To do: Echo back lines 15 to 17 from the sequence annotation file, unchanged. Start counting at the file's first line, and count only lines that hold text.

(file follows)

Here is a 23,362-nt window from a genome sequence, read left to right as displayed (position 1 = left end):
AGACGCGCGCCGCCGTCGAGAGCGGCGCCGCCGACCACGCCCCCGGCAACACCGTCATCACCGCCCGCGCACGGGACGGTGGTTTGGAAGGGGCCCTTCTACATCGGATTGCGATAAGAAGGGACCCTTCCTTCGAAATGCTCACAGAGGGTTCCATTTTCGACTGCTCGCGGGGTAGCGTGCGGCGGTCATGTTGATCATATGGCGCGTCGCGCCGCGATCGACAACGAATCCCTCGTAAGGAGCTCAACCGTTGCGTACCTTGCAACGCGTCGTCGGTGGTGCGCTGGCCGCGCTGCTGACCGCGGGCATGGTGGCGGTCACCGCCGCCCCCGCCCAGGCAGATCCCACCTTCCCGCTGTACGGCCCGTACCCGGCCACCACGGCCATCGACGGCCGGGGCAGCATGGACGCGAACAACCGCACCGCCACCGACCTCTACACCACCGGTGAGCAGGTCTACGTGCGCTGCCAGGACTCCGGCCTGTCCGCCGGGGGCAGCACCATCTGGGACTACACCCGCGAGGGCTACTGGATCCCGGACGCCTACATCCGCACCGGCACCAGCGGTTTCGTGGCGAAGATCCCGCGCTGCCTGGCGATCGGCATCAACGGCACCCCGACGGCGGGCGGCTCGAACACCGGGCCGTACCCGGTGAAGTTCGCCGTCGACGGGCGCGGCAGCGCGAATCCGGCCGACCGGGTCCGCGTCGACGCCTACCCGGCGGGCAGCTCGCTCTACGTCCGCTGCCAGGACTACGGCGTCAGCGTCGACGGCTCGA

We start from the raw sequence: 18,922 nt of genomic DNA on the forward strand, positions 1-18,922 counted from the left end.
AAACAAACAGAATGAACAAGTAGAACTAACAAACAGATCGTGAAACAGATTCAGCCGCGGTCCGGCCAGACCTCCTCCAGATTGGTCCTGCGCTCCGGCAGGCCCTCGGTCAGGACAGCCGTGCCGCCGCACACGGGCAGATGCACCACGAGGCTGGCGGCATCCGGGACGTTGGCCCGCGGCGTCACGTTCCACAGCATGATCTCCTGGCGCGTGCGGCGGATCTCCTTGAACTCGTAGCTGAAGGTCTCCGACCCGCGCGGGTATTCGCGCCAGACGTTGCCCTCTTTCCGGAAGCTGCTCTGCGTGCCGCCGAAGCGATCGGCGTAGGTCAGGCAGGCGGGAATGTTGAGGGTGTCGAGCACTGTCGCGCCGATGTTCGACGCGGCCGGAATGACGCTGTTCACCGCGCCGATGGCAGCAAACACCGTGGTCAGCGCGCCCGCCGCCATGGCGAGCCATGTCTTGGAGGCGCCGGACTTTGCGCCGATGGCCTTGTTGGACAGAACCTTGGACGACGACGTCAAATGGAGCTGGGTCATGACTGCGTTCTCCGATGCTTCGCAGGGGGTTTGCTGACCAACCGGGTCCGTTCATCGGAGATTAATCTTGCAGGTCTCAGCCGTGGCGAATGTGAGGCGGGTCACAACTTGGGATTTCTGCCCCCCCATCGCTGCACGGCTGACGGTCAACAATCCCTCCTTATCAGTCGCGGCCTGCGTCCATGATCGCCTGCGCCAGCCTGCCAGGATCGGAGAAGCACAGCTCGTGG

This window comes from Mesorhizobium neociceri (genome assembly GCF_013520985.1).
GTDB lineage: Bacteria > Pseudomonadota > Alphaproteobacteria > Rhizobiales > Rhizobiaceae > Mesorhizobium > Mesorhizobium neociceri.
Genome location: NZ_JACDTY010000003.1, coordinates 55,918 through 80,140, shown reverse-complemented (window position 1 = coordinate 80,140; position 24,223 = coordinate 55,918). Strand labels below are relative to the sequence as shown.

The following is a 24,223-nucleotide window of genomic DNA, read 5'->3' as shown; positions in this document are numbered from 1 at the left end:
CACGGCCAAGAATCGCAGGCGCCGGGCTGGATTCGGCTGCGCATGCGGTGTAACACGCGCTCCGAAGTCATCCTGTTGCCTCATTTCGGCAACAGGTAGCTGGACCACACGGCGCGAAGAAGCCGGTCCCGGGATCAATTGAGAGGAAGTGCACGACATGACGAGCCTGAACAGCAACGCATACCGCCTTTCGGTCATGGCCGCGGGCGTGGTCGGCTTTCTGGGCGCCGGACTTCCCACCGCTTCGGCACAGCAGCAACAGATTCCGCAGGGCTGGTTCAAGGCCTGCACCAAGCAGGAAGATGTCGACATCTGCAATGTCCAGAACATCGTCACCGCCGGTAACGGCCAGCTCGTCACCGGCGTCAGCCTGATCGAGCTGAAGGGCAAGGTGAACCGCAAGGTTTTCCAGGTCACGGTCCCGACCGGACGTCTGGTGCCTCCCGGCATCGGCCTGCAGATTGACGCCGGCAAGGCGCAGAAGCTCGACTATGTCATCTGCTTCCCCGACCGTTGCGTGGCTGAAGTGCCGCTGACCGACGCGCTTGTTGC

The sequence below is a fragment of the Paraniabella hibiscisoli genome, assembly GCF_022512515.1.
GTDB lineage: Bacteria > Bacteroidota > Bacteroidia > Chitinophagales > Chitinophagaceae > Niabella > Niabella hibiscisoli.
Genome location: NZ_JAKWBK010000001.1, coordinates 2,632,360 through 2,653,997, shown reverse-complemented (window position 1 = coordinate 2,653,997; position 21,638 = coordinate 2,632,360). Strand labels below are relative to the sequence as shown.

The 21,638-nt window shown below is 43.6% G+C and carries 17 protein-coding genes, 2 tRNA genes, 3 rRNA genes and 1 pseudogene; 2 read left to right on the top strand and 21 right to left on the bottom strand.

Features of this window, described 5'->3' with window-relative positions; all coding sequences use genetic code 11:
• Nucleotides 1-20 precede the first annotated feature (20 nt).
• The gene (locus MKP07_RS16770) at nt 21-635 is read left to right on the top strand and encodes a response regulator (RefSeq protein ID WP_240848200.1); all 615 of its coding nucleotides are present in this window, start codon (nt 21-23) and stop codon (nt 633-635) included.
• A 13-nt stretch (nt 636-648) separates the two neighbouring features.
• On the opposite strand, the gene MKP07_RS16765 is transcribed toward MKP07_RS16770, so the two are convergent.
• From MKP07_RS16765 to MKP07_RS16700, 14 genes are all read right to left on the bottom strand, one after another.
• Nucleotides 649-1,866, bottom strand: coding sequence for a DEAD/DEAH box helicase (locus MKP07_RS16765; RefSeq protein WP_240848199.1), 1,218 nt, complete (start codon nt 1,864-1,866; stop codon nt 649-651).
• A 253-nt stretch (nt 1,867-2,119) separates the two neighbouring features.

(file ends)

• Nucleotides 1-20 precede the first annotated feature (20 nt).
• The gene (locus MKP07_RS16770) at nt 21-635 is read left to right on the top strand and encodes a response regulator (RefSeq protein ID WP_240848200.1); all 615 of its coding nucleotides are present in this window, start codon (nt 21-23) and stop codon (nt 633-635) included.
• A 13-nt stretch (nt 636-648) separates the two neighbouring features.